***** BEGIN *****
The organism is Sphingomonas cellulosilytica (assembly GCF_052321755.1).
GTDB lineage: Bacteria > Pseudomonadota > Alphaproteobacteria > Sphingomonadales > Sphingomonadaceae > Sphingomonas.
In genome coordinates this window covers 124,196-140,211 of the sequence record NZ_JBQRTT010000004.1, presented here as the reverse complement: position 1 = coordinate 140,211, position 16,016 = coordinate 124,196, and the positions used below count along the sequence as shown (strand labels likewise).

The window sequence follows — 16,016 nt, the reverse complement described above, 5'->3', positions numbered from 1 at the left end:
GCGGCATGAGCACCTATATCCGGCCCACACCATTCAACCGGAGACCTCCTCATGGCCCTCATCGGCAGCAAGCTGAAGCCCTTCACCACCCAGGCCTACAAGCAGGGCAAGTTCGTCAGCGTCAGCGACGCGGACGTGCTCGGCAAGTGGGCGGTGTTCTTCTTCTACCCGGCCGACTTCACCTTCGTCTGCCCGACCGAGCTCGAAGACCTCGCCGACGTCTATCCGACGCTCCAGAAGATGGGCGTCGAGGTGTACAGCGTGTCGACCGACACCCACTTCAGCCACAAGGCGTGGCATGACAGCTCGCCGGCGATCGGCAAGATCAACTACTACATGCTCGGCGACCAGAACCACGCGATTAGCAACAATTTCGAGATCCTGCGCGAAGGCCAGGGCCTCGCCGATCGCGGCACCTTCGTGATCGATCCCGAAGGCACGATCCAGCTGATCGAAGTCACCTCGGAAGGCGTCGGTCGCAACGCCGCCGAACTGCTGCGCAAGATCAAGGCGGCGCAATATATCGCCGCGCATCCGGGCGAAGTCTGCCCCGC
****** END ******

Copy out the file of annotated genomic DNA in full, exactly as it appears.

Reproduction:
The organism is Sphingomonas cellulosilytica (assembly GCF_052321755.1).
GTDB lineage: Bacteria > Pseudomonadota > Alphaproteobacteria > Sphingomonadales > Sphingomonadaceae > Sphingomonas.
In genome coordinates this window covers 124,196-140,211 of the sequence record NZ_JBQRTT010000004.1, presented here as the reverse complement: position 1 = coordinate 140,211, position 16,016 = coordinate 124,196, and the positions used below count along the sequence as shown (strand labels likewise).

The window sequence follows — 16,016 nt, the reverse complement described above, 5'->3', positions numbered from 1 at the left end:
GCGGCATGAGCACCTATATCCGGCCCACACCATTCAACCGGAGACCTCCTCATGGCCCTCATCGGCAGCAAGCTGAAGCCCTTCACCACCCAGGCCTACAAGCAGGGCAAGTTCGTCAGCGTCAGCGACGCGGACGTGCTCGGCAAGTGGGCGGTGTTCTTCTTCTACCCGGCCGACTTCACCTTCGTCTGCCCGACCGAGCTCGAAGACCTCGCCGACGTCTATCCGACGCTCCAGAAGATGGGCGTCGAGGTGTACAGCGTGTCGACCGACACCCACTTCAGCCACAAGGCGTGGCATGACAGCTCGCCGGCGATCGGCAAGATCAACTACTACATGCTCGGCGACCAGAACCACGCGATTAGCAACAATTTCGAGATCCTGCGCGAAGGCCAGGGCCTCGCCGATCGCGGCACCTTCGTGATCGATCCCGAAGGCACGATCCAGCTGATCGAAGTCACCTCGGAAGGCGTCGGTCGCAACGCCGCCGAACTGCTGCGCAAGATCAAGGCGGCGCAATATATCGCCGCGCATCCGGGCGAAGTCTGCCCCGC